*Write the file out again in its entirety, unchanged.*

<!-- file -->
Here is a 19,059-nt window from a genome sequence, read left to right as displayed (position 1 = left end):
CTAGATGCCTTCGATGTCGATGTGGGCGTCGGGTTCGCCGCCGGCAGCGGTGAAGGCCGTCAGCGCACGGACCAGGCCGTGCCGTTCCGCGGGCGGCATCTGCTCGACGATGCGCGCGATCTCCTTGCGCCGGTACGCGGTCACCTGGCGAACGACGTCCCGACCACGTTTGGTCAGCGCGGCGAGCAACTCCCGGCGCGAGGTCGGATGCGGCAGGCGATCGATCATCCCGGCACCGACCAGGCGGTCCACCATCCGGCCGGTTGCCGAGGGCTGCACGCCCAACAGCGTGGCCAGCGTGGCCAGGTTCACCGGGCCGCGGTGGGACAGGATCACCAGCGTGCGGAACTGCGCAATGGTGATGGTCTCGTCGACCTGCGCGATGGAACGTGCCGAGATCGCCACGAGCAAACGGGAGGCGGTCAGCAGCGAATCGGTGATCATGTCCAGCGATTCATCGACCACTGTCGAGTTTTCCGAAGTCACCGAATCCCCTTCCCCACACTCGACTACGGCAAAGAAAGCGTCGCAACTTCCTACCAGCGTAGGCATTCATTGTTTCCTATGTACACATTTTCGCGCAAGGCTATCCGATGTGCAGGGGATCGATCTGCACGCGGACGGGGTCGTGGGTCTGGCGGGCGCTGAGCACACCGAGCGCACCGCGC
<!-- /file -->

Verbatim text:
Here is a 19,059-nt window from a genome sequence, read left to right as displayed (position 1 = left end):
CTAGATGCCTTCGATGTCGATGTGGGCGTCGGGTTCGCCGCCGGCAGCGGTGAAGGCCGTCAGCGCACGGACCAGGCCGTGCCGTTCCGCGGGCGGCATCTGCTCGACGATGCGCGCGATCTCCTTGCGCCGGTACGCGGTCACCTGGCGAACGACGTCCCGACCACGTTTGGTCAGCGCGGCGAGCAACTCCCGGCGCGAGGTCGGATGCGGCAGGCGATCGATCATCCCGGCACCGACCAGGCGGTCCACCATCCGGCCGGTTGCCGAGGGCTGCACGCCCAACAGCGTGGCCAGCGTGGCCAGGTTCACCGGGCCGCGGTGGGACAGGATCACCAGCGTGCGGAACTGCGCAATGGTGATGGTCTCGTCGACCTGCGCGATGGAACGTGCCGAGATCGCCACGAGCAAACGGGAGGCGGTCAGCAGCGAATCGGTGATCATGTCCAGCGATTCATCGACCACTGTCGAGTTTTCCGAAGTCACCGAATCCCCTTCCCCACACTCGACTACGGCAAAGAAAGCGTCGCAACTTCCTACCAGCGTAGGCATTCATTGTTTCCTATGTACACATTTTCGCGCAAGGCTATCCGATGTGCAGGGGATCGATCTGCACGCGGACGGGGTCGTGGGTCTGGCGGGCGCTGAGCACACCGAGCGCACCGCGC